What they call is typically a boost mode. Now, the boost mode is gonna boost the initial braking. These don't have a certain amount of time that they're gonna take to get to maximum power. That's not how they work; they use the accelerometer or the sensor. What does happen, however though is if we go from, let's say, boost to zero up to boost one, when our brake controller initially comes on, it's gonna come on at about 13%.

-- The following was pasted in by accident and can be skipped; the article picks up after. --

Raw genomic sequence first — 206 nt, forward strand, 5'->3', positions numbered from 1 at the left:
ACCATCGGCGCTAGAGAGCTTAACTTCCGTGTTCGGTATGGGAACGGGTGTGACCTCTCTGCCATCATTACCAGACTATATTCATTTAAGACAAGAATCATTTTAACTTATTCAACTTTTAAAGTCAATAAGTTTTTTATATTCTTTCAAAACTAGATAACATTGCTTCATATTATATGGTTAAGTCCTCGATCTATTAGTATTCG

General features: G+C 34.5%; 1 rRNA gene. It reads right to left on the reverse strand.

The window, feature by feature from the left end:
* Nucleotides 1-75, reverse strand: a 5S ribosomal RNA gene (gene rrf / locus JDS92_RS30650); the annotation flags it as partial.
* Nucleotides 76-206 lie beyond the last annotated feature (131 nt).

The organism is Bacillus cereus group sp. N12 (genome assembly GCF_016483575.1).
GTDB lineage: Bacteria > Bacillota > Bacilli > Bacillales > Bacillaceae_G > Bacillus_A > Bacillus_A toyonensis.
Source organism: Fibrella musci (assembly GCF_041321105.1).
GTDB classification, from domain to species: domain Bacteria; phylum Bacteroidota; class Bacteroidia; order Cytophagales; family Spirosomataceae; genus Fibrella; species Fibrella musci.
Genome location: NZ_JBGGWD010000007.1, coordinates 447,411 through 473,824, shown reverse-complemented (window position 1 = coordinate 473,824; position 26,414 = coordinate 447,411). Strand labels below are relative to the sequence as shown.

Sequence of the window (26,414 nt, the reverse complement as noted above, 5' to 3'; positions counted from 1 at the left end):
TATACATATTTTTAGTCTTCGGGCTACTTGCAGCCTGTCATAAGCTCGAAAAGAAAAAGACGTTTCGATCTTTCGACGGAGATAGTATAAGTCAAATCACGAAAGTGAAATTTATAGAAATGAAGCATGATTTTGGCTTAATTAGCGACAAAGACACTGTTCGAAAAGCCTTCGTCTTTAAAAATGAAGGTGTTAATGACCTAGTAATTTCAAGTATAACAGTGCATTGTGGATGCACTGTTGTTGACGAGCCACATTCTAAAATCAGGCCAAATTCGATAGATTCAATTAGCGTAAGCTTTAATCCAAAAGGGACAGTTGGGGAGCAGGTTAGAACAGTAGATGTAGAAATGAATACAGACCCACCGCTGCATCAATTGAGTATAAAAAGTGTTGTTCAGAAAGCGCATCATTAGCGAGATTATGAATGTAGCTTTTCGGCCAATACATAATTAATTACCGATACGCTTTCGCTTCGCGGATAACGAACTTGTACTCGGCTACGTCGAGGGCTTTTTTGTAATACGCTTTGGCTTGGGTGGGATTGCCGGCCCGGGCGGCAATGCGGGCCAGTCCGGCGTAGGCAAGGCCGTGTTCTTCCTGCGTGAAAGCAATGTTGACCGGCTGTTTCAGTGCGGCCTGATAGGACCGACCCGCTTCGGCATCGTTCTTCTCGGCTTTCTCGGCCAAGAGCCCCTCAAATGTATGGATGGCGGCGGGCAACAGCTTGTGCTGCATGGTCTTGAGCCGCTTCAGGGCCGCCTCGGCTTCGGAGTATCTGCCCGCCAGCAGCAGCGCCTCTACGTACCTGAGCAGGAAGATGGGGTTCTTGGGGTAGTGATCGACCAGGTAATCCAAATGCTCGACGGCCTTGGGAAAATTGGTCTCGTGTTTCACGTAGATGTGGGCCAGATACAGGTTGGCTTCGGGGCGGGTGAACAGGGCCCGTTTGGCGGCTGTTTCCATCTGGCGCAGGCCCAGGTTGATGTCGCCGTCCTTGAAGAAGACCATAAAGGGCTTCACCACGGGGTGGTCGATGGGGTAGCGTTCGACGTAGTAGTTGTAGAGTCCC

We go to boost two, it's gonna come on around 25%. So we're getting a little bit of boost at the beginning to raise that braking power up just slightly so as our trailers get heavier we can increase our boost or we can increase our sync to help get more braking power more quickly. Now, we're also gonna have a slight variation in the mounting positions that we can use from controller to controller. The time delayed brake controller really can be mounted in any position, in any orientation: upside-down, sideways. But it's a very good idea to always keep your manual operation lever handy, so if you have a splay situation, you can get that under control. Our proportional brake controllers will have a slight variance on which way we can mount them--up and down in the front. Some are 90 degrees, some will go like the P3 here.